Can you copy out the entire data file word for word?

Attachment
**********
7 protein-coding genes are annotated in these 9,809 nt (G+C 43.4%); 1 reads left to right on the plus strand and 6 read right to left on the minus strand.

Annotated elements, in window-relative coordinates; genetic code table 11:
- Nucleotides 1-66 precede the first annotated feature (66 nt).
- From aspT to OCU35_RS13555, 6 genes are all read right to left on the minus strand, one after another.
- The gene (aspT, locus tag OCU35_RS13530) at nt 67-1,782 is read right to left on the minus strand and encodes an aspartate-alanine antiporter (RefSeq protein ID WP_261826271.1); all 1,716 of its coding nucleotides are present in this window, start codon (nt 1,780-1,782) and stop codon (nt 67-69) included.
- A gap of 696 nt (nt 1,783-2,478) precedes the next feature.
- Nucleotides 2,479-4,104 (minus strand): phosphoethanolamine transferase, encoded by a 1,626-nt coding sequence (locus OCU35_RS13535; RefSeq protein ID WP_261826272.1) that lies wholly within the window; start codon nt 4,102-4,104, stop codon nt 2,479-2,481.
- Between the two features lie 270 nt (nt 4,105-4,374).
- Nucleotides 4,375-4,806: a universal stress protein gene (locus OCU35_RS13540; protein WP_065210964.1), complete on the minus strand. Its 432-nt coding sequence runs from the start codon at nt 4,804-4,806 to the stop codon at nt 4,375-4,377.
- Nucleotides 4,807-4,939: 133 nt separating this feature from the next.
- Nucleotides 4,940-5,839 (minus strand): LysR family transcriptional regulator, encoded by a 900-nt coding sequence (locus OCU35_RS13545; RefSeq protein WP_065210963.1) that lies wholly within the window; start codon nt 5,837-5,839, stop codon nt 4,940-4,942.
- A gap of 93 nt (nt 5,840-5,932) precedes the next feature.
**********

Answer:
7 protein-coding genes are annotated in these 9,809 nt (G+C 43.4%); 1 reads left to right on the plus strand and 6 read right to left on the minus strand.

Annotated elements, in window-relative coordinates; genetic code table 11:
- Nucleotides 1-66 precede the first annotated feature (66 nt).
- From aspT to OCU35_RS13555, 6 genes are all read right to left on the minus strand, one after another.
- The gene (aspT, locus tag OCU35_RS13530) at nt 67-1,782 is read right to left on the minus strand and encodes an aspartate-alanine antiporter (RefSeq protein ID WP_261826271.1); all 1,716 of its coding nucleotides are present in this window, start codon (nt 1,780-1,782) and stop codon (nt 67-69) included.
- A gap of 696 nt (nt 1,783-2,478) precedes the next feature.
- Nucleotides 2,479-4,104 (minus strand): phosphoethanolamine transferase, encoded by a 1,626-nt coding sequence (locus OCU35_RS13535; RefSeq protein ID WP_261826272.1) that lies wholly within the window; start codon nt 4,102-4,104, stop codon nt 2,479-2,481.
- Between the two features lie 270 nt (nt 4,105-4,374).
- Nucleotides 4,375-4,806: a universal stress protein gene (locus OCU35_RS13540; protein WP_065210964.1), complete on the minus strand. Its 432-nt coding sequence runs from the start codon at nt 4,804-4,806 to the stop codon at nt 4,375-4,377.
- Nucleotides 4,807-4,939: 133 nt separating this feature from the next.
- Nucleotides 4,940-5,839 (minus strand): LysR family transcriptional regulator, encoded by a 900-nt coding sequence (locus OCU35_RS13545; RefSeq protein WP_065210963.1) that lies wholly within the window; start codon nt 5,837-5,839, stop codon nt 4,940-4,942.
- A gap of 93 nt (nt 5,840-5,932) precedes the next feature.